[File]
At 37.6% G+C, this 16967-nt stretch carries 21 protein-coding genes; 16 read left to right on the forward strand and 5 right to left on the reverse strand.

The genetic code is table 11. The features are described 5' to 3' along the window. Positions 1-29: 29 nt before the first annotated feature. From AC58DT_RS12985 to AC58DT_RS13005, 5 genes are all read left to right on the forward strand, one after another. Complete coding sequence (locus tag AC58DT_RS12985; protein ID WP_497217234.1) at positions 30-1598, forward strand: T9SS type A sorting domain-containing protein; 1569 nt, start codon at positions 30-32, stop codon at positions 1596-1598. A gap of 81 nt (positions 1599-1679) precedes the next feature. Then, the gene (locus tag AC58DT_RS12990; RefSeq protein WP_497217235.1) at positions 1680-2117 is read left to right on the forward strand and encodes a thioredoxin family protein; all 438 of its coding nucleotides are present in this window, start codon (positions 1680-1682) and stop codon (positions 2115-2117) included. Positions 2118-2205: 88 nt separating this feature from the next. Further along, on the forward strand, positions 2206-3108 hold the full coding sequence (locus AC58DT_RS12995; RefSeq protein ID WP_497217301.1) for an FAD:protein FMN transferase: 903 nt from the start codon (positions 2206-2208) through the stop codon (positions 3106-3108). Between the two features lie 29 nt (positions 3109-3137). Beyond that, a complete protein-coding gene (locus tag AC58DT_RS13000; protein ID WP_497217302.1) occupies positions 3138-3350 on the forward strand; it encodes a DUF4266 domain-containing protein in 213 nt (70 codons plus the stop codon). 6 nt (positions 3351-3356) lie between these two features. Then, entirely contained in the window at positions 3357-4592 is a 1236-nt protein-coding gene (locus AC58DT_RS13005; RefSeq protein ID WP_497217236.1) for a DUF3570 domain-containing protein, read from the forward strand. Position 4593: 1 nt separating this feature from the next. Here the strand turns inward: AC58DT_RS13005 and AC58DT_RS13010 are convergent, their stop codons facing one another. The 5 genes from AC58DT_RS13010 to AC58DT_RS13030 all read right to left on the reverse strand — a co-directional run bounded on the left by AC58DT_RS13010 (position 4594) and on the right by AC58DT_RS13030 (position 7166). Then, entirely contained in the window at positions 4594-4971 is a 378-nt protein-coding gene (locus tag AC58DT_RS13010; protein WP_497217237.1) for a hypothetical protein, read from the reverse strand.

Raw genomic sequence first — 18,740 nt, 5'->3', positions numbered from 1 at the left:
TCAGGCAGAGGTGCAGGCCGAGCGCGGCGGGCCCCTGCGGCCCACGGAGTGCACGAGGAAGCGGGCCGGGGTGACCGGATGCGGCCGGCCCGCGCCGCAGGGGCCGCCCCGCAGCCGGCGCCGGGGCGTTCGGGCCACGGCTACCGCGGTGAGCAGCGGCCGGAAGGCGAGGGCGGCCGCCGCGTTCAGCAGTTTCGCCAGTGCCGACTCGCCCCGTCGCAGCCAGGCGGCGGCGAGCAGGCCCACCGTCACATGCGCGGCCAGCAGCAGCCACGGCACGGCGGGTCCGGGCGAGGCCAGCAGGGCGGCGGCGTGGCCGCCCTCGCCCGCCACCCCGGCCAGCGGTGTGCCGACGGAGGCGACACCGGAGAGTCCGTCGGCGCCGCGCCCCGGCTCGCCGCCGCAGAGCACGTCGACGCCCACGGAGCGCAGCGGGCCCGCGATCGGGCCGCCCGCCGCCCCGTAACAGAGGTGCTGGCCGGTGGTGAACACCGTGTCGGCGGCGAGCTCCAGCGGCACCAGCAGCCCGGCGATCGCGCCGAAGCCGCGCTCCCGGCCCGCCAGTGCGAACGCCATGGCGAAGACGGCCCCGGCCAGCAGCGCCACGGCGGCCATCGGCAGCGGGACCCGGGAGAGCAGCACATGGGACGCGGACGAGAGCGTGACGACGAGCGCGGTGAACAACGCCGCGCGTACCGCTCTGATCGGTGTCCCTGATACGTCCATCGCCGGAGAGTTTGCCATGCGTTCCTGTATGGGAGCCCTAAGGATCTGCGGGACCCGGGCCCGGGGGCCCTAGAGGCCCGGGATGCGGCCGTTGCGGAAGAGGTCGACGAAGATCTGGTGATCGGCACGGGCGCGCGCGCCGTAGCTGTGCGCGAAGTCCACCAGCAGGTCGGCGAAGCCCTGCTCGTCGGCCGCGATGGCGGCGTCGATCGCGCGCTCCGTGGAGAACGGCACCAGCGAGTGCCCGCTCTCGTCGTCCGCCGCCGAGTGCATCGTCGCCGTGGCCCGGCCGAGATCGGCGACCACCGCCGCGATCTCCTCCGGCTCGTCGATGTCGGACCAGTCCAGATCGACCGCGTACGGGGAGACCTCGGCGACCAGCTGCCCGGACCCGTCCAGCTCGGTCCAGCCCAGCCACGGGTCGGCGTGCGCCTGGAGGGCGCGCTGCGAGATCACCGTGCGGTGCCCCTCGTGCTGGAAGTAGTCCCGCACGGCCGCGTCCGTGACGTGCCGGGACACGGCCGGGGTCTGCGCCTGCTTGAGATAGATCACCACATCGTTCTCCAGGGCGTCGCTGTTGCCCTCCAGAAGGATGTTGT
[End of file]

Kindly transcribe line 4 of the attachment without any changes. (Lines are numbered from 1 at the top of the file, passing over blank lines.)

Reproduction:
TCAGGCAGAGGTGCAGGCCGAGCGCGGCGGGCCCCTGCGGCCCACGGAGTGCACGAGGAAGCGGGCCGGGGTGACCGGATGCGGCCGGCCCGCGCCGCAGGGGCCGCCCCGCAGCCGGCGCCGGGGCGTTCGGGCCACGGCTACCGCGGTGAGCAGCGGCCGGAAGGCGAGGGCGGCCGCCGCGTTCAGCAGTTTCGCCAGTGCCGACTCGCCCCGTCGCAGCCAGGCGGCGGCGAGCAGGCCCACCGTCACATGCGCGGCCAGCAGCAGCCACGGCACGGCGGGTCCGGGCGAGGCCAGCAGGGCGGCGGCGTGGCCGCCCTCGCCCGCCACCCCGGCCAGCGGTGTGCCGACGGAGGCGACACCGGAGAGTCCGTCGGCGCCGCGCCCCGGCTCGCCGCCGCAGAGCACGTCGACGCCCACGGAGCGCAGCGGGCCCGCGATCGGGCCGCCCGCCGCCCCGTAACAGAGGTGCTGGCCGGTGGTGAACACCGTGTCGGCGGCGAGCTCCAGCGGCACCAGCAGCCCGGCGATCGCGCCGAAGCCGCGCTCCCGGCCCGCCAGTGCGAACGCCATGGCGAAGACGGCCCCGGCCAGCAGCGCCACGGCGGCCATCGGCAGCGGGACCCGGGAGAGCAGCACATGGGACGCGGACGAGAGCGTGACGACGAGCGCGGTGAACAACGCCGCGCGTACCGCTCTGATCGGTGTCCCTGATACGTCCATCGCCGGAGAGTTTGCCATGCGTTCCTGTATGGGAGCCCTAAGGATCTGCGGGACCCGGGCCCGGGGGCCCTAGAGGCCCGGGATGCGGCCGTTGCGGAAGAGGTCGACGAAGATCTGGTGATCGGCACGGGCGCGCGCGCCGTAGCTGTGCGCGAAGTCCACCAGCAGGTCGGCGAAGCCCTGCTCGTCGGCCGCGATGGCGGCGTCGATCGCGCGCTCCGTGGAGAACGGCACCAGCGAGTGCCCGCTCTCGTCGTCCGCCGCCGAGTGCATCGTCGCCGTGGCCCGGCCGAGATCGGCGACCACCGCCGCGATCTCCTCCGGCTCGTCGATGTCGGACCAGTCCAGATCGACCGCGTACGGGGAGACCTCGGCGACCAGCTGCCCGGACCCGTCCAGCTCGGTCCAGCCCAGCCACGGGTCGGCGTGCGCCTGGAGGGCGCGCTGCGAGATCACCGTGCGGTGCCCCTCGTGCTGGAAGTAGTCCCGCACGGCCGCGTCCGTGACGTGCCGGGACACGGCCGGGGTCTGCGCCTGCTTGAGATAGATCACCACATCGTTCTCCAGGGCGTCGCTGTTGCCCTCCAGAAGGATGTTGT